You’ve worked hard and built up your savings account. Now it’s time to make your money do more for you through investments. But there are some key points to consider before you begin.
Keep a set amount in savings for emergencies
Investing requires a time commitment. The money you invest requires time to grow and shouldn’t be withdrawn prematurely. This means you should have a separate emergency savings account to cover life’s unexpected expenses, and enough money stashed away in a savings account or CD for planned expenses, such as a wedding or a down payment for a house.
This amount does vary, but it should be easily accessible. A good rule of thumb is to have three to six months of living expenses in reserve.
Paying down your debts
Your mortgage, student loans and car loans are all considered good debt, and are OK to have while you invest. But, if you carry a credit card balance, then pay it off first before you begin investing. Otherwise what you earn in investments will be lost in interest payments to the credit card company.
Setting goals and timelines
Once you decide how much you want to invest beyond your emergency savings account, you need to set goals and objectives for this money, including how long you want to invest.
For some goals, the time commitment is already established. For example, if you want to supplement your retirement income, then your time commitment is the number of years between when you begin investing and retirement. Other goals, such as saving for life’s “what if” moments, have less defined timelines, and that’s OK.
Choose a financial adviser
I may be biased, but starting with your financial institution is may be a good move. You’ve already built a solid relationship with them and trust them with your other financial matters. Why not trust them with your investment goals? Another good way to find a reputable financial advisor – who keeps your best interests in mind – is by asking a close friend or relative for their recommendation.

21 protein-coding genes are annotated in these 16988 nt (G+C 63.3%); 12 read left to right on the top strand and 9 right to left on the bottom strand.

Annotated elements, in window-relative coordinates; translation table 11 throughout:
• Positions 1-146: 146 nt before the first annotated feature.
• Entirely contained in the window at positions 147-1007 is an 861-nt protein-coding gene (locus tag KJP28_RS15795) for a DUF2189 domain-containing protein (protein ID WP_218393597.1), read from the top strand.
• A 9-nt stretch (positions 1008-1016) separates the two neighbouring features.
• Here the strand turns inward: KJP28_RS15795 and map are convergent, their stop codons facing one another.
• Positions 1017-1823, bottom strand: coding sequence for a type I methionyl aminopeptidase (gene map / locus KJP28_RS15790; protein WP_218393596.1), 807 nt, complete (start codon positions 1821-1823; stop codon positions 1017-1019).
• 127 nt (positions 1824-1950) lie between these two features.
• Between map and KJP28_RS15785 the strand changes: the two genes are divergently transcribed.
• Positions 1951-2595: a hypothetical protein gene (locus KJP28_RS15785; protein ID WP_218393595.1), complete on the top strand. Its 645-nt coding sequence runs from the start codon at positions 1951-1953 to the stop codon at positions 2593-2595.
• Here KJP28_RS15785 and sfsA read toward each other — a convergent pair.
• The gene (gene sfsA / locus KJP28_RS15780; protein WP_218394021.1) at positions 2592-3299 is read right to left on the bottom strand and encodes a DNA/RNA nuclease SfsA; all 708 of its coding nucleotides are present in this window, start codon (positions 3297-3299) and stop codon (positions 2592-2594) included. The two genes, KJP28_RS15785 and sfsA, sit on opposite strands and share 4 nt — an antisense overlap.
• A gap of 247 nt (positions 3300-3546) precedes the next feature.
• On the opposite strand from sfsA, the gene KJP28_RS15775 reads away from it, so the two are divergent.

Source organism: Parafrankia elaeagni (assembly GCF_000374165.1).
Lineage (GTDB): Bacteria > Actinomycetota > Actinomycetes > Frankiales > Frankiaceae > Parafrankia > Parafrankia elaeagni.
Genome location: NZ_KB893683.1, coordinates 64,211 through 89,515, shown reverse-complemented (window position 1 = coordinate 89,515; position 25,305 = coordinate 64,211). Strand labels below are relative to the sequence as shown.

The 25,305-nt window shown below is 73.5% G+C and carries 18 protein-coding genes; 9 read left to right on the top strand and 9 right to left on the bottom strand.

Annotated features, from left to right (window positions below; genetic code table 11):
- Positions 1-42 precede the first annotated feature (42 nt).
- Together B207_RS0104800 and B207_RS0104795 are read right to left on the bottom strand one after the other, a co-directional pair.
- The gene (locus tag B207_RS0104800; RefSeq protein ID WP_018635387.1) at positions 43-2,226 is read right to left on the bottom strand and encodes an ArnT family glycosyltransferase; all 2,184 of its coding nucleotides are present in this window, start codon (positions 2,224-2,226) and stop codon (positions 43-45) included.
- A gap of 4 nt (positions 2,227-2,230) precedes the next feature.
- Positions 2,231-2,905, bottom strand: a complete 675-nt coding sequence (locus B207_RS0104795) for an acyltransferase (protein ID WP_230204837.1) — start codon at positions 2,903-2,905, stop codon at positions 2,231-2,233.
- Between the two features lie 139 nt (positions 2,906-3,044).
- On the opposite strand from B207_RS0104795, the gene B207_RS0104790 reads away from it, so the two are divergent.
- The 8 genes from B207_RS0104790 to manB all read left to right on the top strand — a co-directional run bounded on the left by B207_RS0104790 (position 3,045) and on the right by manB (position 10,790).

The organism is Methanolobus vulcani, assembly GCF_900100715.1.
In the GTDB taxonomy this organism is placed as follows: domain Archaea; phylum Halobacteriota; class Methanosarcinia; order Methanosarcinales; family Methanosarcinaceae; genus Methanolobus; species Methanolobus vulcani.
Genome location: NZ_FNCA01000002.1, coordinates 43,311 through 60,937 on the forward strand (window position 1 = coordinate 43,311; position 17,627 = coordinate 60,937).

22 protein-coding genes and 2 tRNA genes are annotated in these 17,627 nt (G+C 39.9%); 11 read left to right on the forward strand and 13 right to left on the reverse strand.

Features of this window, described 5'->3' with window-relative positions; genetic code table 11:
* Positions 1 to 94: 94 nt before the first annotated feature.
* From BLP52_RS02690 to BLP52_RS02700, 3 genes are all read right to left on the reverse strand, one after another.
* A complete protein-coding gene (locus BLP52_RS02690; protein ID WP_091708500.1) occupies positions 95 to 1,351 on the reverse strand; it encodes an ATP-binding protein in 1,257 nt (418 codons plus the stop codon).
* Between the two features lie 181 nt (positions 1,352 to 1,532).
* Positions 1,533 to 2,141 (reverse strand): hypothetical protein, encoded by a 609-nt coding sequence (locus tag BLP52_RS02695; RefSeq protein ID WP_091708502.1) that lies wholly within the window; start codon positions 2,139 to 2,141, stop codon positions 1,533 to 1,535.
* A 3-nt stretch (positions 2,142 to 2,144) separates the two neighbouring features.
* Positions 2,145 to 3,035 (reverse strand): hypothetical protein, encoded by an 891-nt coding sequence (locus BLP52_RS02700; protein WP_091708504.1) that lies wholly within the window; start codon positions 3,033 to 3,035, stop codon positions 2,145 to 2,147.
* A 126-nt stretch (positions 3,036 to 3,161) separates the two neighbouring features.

When searching for financial advisers, find out how long they’ve been in the business. Look for a long track record of satisfied clients. If they’re less experienced, ask them what they’d do if they were investing their parent’s money.
Lastly, make sure you set the guidelines for how often you’ll meet with your adviser. Some investors are comfortable meeting once a year; others want to check in every quarter. No matter what your preferences are, your needs will change and you’ll need an adviser who’ll be there to help you when they do.
Make sure you choose an adviser that addresses your goals, timelines, previous experience with investing and comfort level for risk. It’s a good indication they’ll put together a plan that works, and also helps you set realistic expectations of what your investments can do.
Bob Blaze is a licensed Financial Adviser with IH Mississippi Valley Credit Union Investment Services. He’s been helping people reach their retirement and financial goals through investments for 20 years.
Securities offered through Broker Dealer Financial Services Corp., Member FINRA & SIPC. Securities are not are not federally-insured; are not obligations of the credit union; are not guaranteed by the credit union; involve investment risk, the value of the investment may fluctuate, the return on the investment is not guaranteed and loss of principal is possible; may be offered by a dual employee who may accept deposits on behalf of the credit union and may sell non-deposit investment products on behalf of a third-party securities broker-dealer.